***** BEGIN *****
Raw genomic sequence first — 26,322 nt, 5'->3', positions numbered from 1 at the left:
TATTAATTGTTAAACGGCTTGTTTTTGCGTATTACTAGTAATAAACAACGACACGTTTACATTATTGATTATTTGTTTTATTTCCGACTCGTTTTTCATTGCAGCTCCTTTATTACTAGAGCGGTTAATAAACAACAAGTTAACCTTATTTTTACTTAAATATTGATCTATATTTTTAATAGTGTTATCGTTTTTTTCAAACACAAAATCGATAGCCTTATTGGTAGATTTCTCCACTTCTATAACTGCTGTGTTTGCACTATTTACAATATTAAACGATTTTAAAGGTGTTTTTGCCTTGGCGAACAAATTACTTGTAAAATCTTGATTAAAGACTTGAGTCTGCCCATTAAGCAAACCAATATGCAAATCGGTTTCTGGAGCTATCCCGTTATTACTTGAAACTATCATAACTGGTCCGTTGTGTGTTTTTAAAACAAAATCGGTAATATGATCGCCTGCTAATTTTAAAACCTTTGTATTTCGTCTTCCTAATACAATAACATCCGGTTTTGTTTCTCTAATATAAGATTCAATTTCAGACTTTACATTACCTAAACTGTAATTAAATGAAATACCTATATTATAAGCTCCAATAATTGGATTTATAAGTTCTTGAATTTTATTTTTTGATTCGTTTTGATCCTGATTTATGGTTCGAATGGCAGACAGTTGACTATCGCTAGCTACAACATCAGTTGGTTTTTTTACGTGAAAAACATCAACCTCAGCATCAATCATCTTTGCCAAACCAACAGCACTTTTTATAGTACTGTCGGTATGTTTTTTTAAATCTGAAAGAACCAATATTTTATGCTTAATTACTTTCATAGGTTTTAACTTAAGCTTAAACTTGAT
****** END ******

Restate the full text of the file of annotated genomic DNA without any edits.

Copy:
Raw genomic sequence first — 26,322 nt, 5'->3', positions numbered from 1 at the left:
TATTAATTGTTAAACGGCTTGTTTTTGCGTATTACTAGTAATAAACAACGACACGTTTACATTATTGATTATTTGTTTTATTTCCGACTCGTTTTTCATTGCAGCTCCTTTATTACTAGAGCGGTTAATAAACAACAAGTTAACCTTATTTTTACTTAAATATTGATCTATATTTTTAATAGTGTTATCGTTTTTTTCAAACACAAAATCGATAGCCTTATTGGTAGATTTCTCCACTTCTATAACTGCTGTGTTTGCACTATTTACAATATTAAACGATTTTAAAGGTGTTTTTGCCTTGGCGAACAAATTACTTGTAAAATCTTGATTAAAGACTTGAGTCTGCCCATTAAGCAAACCAATATGCAAATCGGTTTCTGGAGCTATCCCGTTATTACTTGAAACTATCATAACTGGTCCGTTGTGTGTTTTTAAAACAAAATCGGTAATATGATCGCCTGCTAATTTTAAAACCTTTGTATTTCGTCTTCCTAATACAATAACATCCGGTTTTGTTTCTCTAATATAAGATTCAATTTCAGACTTTACATTACCTAAACTGTAATTAAATGAAATACCTATATTATAAGCTCCAATAATTGGATTTATAAGTTCTTGAATTTTATTTTTTGATTCGTTTTGATCCTGATTTATGGTTCGAATGGCAGACAGTTGACTATCGCTAGCTACAACATCAGTTGGTTTTTTTACGTGAAAAACATCAACCTCAGCATCAATCATCTTTGCCAAACCAACAGCACTTTTTATAGTACTGTCGGTATGTTTTTTTAAATCTGAAAGAACCAATATTTTATGCTTAATTACTTTCATAGGTTTTAACTTAAGCTTAAACTTGAT